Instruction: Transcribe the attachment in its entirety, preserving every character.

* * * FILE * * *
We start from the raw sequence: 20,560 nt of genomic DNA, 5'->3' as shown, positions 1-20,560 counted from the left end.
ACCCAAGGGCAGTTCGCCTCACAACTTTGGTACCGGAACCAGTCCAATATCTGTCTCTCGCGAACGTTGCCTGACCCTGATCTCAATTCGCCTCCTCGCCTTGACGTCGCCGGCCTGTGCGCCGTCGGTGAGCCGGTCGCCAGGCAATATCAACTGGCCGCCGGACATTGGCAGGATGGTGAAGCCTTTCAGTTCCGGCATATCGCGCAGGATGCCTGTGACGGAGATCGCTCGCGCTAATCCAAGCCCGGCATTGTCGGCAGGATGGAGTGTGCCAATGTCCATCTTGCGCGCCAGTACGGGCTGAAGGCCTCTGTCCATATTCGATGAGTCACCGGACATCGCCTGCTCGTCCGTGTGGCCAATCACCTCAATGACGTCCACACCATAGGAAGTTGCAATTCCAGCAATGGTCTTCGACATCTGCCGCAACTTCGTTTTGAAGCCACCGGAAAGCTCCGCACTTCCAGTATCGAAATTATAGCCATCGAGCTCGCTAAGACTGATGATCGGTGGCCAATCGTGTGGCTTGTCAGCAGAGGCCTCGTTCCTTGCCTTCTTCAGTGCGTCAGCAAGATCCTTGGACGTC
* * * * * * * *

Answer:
We start from the raw sequence: 20,560 nt of genomic DNA, 5'->3' as shown, positions 1-20,560 counted from the left end.
ACCCAAGGGCAGTTCGCCTCACAACTTTGGTACCGGAACCAGTCCAATATCTGTCTCTCGCGAACGTTGCCTGACCCTGATCTCAATTCGCCTCCTCGCCTTGACGTCGCCGGCCTGTGCGCCGTCGGTGAGCCGGTCGCCAGGCAATATCAACTGGCCGCCGGACATTGGCAGGATGGTGAAGCCTTTCAGTTCCGGCATATCGCGCAGGATGCCTGTGACGGAGATCGCTCGCGCTAATCCAAGCCCGGCATTGTCGGCAGGATGGAGTGTGCCAATGTCCATCTTGCGCGCCAGTACGGGCTGAAGGCCTCTGTCCATATTCGATGAGTCACCGGACATCGCCTGCTCGTCCGTGTGGCCAATCACCTCAATGACGTCCACACCATAGGAAGTTGCAATTCCAGCAATGGTCTTCGACATCTGCCGCAACTTCGTTTTGAAGCCACCGGAAAGCTCCGCACTTCCAGTATCGAAATTATAGCCATCGAGCTCGCTAAGACTGATGATCGGTGGCCAATCGTGTGGCTTGTCAGCAGAGGCCTCGTTCCTTGCCTTCTTCAGTGCGTCAGCAAGATCCTTGGACGTC